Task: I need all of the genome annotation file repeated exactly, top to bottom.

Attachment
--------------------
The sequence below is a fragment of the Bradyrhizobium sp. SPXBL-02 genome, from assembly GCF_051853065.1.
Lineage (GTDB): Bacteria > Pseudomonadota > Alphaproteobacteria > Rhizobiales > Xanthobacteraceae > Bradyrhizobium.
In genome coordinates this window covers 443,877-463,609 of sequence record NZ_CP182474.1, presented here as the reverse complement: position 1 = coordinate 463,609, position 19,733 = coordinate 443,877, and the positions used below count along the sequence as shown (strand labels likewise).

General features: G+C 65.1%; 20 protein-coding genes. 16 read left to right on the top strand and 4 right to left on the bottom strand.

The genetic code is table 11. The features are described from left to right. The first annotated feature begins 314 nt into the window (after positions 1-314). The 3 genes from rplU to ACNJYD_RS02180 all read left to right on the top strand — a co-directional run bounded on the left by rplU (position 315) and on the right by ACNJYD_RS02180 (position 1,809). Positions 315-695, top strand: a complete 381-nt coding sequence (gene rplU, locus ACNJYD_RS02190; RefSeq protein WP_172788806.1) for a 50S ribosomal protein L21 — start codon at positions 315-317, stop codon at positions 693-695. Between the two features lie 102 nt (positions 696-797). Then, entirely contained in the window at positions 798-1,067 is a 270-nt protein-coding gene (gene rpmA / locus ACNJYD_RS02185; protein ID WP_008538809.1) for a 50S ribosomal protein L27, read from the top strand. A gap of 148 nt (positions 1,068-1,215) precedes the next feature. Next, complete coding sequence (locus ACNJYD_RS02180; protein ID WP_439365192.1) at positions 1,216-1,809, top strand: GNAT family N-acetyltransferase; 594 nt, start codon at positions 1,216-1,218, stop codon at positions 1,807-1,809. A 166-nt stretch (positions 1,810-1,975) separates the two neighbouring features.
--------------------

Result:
The sequence below is a fragment of the Bradyrhizobium sp. SPXBL-02 genome, from assembly GCF_051853065.1.
Lineage (GTDB): Bacteria > Pseudomonadota > Alphaproteobacteria > Rhizobiales > Xanthobacteraceae > Bradyrhizobium.
In genome coordinates this window covers 443,877-463,609 of sequence record NZ_CP182474.1, presented here as the reverse complement: position 1 = coordinate 463,609, position 19,733 = coordinate 443,877, and the positions used below count along the sequence as shown (strand labels likewise).

General features: G+C 65.1%; 20 protein-coding genes. 16 read left to right on the top strand and 4 right to left on the bottom strand.

The genetic code is table 11. The features are described from left to right. The first annotated feature begins 314 nt into the window (after positions 1-314). The 3 genes from rplU to ACNJYD_RS02180 all read left to right on the top strand — a co-directional run bounded on the left by rplU (position 315) and on the right by ACNJYD_RS02180 (position 1,809). Positions 315-695, top strand: a complete 381-nt coding sequence (gene rplU, locus ACNJYD_RS02190; RefSeq protein WP_172788806.1) for a 50S ribosomal protein L21 — start codon at positions 315-317, stop codon at positions 693-695. Between the two features lie 102 nt (positions 696-797). Then, entirely contained in the window at positions 798-1,067 is a 270-nt protein-coding gene (gene rpmA / locus ACNJYD_RS02185; protein ID WP_008538809.1) for a 50S ribosomal protein L27, read from the top strand. A gap of 148 nt (positions 1,068-1,215) precedes the next feature. Next, complete coding sequence (locus ACNJYD_RS02180; protein ID WP_439365192.1) at positions 1,216-1,809, top strand: GNAT family N-acetyltransferase; 594 nt, start codon at positions 1,216-1,218, stop codon at positions 1,807-1,809. A 166-nt stretch (positions 1,810-1,975) separates the two neighbouring features.